The average executive has a schedule that resembles Tetris, a tile-matching puzzle video game that’s been hugely popular for decades. What this analogy means to you as a sales professional is that once you’ve wrangled a slot on an executive’s busy schedule, you better maximize the time you have at your disposal because it’s strictly limited and can get awkward.

A discovery call is a challenge at the best of times. At the worst, they tend to feel tedious and often end up being a complete waste of time if not done properly. Nevertheless, a discovery call is integral to a salesperson’s pipeline and bottom line; if it’s successful, it’s an effective source of lead generation. So what can you do to connect with a potential customer so that your discovery call turns into a sale?

Here are five simple things a sales rep can do.

1. Arrive Prepared

The single most important step is to arrive well-prepared; you’ll receive instant brownie points in the client’s mind. Review the customer’s information before the meeting. Here are some questions to ask yourself:

  • How engaged is the customer’s online audience?
  • What is their web presence? Is it professional? Does it accurately reflect the brand? Does their website need work?
  • How connected are they to social media? Do they engage on Facebook? Is there an Instagram or Pinterest profile? Is their LinkedIn profile complete?
  • What actions do they take to demonstrate their credibility? Do they blog? Have they had any guest blogs posted?

Search for clues that can help you figure out where the business’ pain points are. Step into the conversation prepared to explain how your product or service meets their needs.

2. Keep the Focus Where it Belongs: On the Client

This first call is not about you. Remember, the client contacted you. It’s safe to assume that he or she knows your company’s basic information. Instead of trying to sell yourself during this call, focus on what your prospect’s needs are and the prospect’s basic information. What keeps them awake at night? What are their challenges and struggles? It’s important to ask questions and — of course — listen to the answers. Doing so will help you determine if the person on the phone is appropriate for you and your skill set. Keep in mind that the call is a two-way interview. You both need to determine whether it’s going to be a good fit.

3. Identify Goals

Once you have a pretty solid handle on the client’s pain points, it’s time to identify goals that can help the client move forward. If the prospect doesn’t already have goals in place, create them together. By looking at where the company wants to be, you’re able to justify how your product or service fits into the larger picture. In an ideal situation, you can explain at least one way that you can help immediately. On the other hand, if the goals are completely misaligned with the product or service being offered, you can disqualify with ease.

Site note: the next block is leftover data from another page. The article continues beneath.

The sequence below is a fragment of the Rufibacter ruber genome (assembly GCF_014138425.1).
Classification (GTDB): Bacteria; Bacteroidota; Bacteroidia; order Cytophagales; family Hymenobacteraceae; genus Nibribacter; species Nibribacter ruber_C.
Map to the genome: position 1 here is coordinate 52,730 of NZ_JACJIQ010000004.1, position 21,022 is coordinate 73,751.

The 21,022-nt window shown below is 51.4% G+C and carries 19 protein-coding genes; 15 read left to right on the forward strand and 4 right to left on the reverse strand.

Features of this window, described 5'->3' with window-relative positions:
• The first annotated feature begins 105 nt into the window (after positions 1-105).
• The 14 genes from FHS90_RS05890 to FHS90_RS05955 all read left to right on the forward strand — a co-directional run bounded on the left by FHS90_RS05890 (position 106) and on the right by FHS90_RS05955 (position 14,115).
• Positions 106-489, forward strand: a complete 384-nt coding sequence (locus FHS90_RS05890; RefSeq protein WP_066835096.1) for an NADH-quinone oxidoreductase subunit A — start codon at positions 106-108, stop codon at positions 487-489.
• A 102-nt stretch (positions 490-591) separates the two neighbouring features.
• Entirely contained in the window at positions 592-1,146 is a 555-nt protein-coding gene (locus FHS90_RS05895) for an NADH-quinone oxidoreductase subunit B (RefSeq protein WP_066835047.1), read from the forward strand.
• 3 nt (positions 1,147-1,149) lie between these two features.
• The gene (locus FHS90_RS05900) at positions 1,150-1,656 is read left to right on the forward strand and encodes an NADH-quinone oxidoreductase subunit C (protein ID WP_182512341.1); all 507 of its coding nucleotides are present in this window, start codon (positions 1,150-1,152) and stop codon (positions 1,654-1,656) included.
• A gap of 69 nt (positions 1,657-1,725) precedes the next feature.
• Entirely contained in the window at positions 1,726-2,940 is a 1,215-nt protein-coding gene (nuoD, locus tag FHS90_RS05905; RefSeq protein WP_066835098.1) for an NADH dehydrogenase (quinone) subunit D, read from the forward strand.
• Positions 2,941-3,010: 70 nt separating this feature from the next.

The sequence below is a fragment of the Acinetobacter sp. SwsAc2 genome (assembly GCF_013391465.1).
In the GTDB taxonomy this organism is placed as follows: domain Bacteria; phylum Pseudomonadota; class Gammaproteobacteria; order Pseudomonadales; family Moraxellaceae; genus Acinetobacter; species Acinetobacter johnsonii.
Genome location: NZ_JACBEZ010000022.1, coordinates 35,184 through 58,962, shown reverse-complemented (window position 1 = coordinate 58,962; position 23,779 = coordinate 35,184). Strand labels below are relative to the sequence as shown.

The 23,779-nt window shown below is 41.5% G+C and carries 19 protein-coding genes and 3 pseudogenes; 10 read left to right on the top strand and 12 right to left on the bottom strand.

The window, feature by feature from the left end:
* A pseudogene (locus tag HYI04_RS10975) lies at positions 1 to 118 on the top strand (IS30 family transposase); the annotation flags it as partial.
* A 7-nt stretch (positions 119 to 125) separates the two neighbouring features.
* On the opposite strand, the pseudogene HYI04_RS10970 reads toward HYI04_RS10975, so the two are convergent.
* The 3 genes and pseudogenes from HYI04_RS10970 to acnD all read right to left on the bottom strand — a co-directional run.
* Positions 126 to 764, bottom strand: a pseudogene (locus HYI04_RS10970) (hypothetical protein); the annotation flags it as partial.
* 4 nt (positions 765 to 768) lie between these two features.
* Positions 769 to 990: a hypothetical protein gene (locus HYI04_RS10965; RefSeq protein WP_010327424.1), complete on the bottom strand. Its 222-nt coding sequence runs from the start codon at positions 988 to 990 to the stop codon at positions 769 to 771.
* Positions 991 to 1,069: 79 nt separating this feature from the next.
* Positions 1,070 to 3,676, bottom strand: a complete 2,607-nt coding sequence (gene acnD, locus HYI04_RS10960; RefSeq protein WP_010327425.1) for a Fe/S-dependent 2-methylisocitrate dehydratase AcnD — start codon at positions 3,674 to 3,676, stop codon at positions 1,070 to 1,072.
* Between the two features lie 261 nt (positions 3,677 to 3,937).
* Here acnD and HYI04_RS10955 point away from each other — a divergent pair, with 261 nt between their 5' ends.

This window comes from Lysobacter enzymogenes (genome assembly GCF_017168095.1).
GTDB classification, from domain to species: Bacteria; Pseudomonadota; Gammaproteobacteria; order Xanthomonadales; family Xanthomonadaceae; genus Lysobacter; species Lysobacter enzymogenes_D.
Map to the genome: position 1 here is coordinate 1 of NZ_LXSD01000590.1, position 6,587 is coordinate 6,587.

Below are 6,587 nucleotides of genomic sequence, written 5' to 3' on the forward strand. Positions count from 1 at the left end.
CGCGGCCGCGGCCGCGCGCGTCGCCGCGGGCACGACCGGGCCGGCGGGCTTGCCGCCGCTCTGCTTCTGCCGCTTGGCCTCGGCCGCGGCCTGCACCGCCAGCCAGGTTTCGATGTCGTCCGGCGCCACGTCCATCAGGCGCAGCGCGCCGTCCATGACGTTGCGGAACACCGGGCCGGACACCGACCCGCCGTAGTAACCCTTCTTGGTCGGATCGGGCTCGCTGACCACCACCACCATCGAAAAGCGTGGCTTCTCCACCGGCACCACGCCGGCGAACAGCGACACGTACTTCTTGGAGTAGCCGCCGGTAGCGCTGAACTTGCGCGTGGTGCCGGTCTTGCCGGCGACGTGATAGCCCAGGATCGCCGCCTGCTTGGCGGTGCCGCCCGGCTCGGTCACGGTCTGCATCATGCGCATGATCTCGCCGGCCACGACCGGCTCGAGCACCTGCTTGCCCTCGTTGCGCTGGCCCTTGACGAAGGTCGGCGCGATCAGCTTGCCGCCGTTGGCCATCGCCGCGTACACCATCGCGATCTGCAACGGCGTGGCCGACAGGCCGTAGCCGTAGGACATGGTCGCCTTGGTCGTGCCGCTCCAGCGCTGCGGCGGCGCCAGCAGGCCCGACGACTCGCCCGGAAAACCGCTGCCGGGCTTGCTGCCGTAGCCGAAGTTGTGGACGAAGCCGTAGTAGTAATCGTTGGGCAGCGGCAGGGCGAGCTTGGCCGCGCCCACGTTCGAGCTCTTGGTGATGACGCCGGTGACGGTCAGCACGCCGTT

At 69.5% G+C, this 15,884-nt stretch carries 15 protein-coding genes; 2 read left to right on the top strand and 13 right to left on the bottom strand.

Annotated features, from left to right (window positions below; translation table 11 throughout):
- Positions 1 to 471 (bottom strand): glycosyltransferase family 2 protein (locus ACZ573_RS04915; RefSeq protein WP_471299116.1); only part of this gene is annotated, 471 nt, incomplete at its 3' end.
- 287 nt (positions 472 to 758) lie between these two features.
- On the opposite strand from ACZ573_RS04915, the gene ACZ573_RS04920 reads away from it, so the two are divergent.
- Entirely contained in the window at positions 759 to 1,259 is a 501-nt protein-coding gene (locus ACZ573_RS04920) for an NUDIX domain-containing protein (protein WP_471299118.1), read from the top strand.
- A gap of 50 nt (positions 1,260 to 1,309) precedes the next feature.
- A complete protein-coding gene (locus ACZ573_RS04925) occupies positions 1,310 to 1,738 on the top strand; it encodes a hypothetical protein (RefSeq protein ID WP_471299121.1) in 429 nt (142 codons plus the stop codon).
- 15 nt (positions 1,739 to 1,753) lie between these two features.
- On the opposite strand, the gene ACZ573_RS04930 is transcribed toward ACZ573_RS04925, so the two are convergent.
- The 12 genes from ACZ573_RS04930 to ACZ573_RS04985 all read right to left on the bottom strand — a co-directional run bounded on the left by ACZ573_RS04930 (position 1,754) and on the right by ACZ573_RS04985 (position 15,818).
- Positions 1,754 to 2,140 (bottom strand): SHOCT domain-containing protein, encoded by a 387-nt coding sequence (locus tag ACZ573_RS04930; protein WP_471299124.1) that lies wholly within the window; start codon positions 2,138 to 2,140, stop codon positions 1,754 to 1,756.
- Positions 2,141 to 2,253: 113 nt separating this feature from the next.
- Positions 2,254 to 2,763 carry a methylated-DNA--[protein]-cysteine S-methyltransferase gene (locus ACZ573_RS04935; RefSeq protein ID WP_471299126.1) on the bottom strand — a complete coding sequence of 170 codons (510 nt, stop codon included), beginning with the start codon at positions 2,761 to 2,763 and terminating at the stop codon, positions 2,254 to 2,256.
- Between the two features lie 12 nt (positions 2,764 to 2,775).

4. Build Trust

Trust is a big word that has many different connotations. In this case, it means assuring a client that your business is: a) knowledgeable; b) capable; and c) willing to go the extra mile.

There are several ways to build trust during a discovery call. One way is to differentiate between this type of call and a true sales call. In a sales call, you are trying to persuade someone to do what you want. In a discovery call, you’re trying to discover whether your product or service meets a prospective client’s needs.

Another way to build trust is to provide the potential client with valuable resources. While you don’t want to lay all your cards on the table, it’s critical to offer something helpful, such as an e-book, white paper, or webinar, so that you are perceived as a trusted advisor.

5. Give it Up — For Free

No one wants to feel like a schmuck, and it’s easy to feel that way if you’re giving away your services for free. However, a successful sales lead generation often starts with building credibility. Here’s how.

As you’re taking notes about the conversation, highlight or circle any problems the company faces that you could easily remedy. Toward the end of the call, offer the client a simple solution to one of their problems — for free. Don’t ask for payment. What you’re doing is building credibility and trust. You’re proving yourself to be an expert and showing that you can be accommodating without any expectations of reciprocation.

Even though discovery calls can be challenging, they are integral to a salesperson’s pipeline and bottom line. Just as much attention ought to be focused on nailing this initial “meet-and-greet” phone call as is given to the closing call. Follow these tips to turn a discovery call into a sale.